Mooney doesn't suffer a stroke in the book either, he just got tired and retired. It's old, but that's it.
Peach- slightly- more sociable
Peach also has an obsession with Beck, she doesn't like her friends and always wants all the attention for her. When she makes an appointment, she doesn't want the company of her other friends, making excuses to disinherit them, unlike the series, with social moments between them all.
The issue of nose surgery and the video that Peach posts about Annika are also inventions of the adaptation.
Another invention is the whole matter of the agent, that Roger Steven, that Peach arranges. Nothing like this ever happened in the book, and that character doesn't exist. Raj and the story of going to Paris are also presented only in the series.
Finally, she never had a gun or even directly confronted Joe in a moment of life and death. When she ran, she didn’t use headphones exactly for security reasons, which is what saves her when Joe attacks her the first time, someone hears the music and finds it in time to take her to the hospital. The second time, he attacks her from behind on the beach and throws her into the sea with stones in his pocket so that the body is lost.
By the way, when Joe suffers the accident on the way home from the beach, he even goes to the hospital in the book, without the excuse of being married to a doctor.
The modified therapy
And in fact something was going on. Through the audios that the therapist kept, he discovers that they were flirting madly, and this time when Joe is dating Beck, they start an affair. Joe tries to kill him, but is interrupted by a call from Beck and ends up deciding that it is not worth it. This whole story of him being guilty of Beck's murder is a total invention of the series, she didn't even write a book.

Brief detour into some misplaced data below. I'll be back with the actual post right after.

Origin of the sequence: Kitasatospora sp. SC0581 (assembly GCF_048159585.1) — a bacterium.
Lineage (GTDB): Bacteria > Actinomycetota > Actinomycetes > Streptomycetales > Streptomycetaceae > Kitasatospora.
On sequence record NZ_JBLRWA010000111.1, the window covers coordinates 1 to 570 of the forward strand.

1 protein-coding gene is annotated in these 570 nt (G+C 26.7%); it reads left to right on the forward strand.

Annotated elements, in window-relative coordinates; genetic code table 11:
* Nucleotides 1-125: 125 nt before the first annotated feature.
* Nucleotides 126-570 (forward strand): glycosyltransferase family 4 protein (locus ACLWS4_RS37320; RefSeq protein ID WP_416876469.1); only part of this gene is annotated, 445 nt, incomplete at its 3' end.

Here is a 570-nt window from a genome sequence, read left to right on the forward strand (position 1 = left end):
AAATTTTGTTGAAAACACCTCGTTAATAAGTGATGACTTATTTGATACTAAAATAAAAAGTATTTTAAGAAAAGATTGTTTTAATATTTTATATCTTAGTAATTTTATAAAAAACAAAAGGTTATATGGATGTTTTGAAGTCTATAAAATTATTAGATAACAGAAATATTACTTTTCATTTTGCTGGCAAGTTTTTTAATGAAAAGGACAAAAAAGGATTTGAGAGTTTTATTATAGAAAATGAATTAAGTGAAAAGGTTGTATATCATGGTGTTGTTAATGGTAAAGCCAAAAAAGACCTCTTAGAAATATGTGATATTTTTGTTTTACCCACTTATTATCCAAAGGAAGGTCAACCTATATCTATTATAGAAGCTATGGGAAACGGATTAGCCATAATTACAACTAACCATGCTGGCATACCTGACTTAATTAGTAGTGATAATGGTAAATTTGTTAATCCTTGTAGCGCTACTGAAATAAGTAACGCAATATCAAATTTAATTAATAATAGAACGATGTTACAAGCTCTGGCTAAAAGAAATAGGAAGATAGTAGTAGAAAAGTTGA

It is Nick who gives the Macbook to Beck, who actually used an old computer for almost the entire book. Interestingly, when Nick decides to separate from his wife and face the fear of losing his children to start having something serious with Beck, she decides that the affair is not worth it and wants to continue dating with Joe.
Speaking of cases, Joe never had one while he was with Karen, and there is nothing proven about Beck's cases with teachers.
The big changes in relation to Candace
These are the most important changes in the series. In the book, Joe did kill Candace, just as he killed Peach. There was no proven case, but she was awkward with him and intended to end it all. He killed his brother, who opposed dating as soon as he met her.
Nobody knew about her, in the book there is not all that fanfare where Beck tries to find her at all costs, let alone mutual friends.
Beck has a more dramatic death
When Joe arrests Beck, he desperately tries to make a connection between them. For that, he reads The DaVinci Code, the first book she gave him. She then takes advantage of his confidence and, in a provocative moment, manages to attract him and then try to escape. Only to find the main door locked and to be caught before getting help.
So she ends up giving up and when she confesses her psychological problems to Joe, he freaks out and hangs her, almost without realizing it. She dies on the bookstore floor, behind the counter.
And that romantic walk that Joe plans with Beck, which ends up being forgotten because Peach calls her, is actually a reference to their first meeting. In it, Joe takes her to ride in a carriage and then to a very chic bar, but they are interrupted by Peach.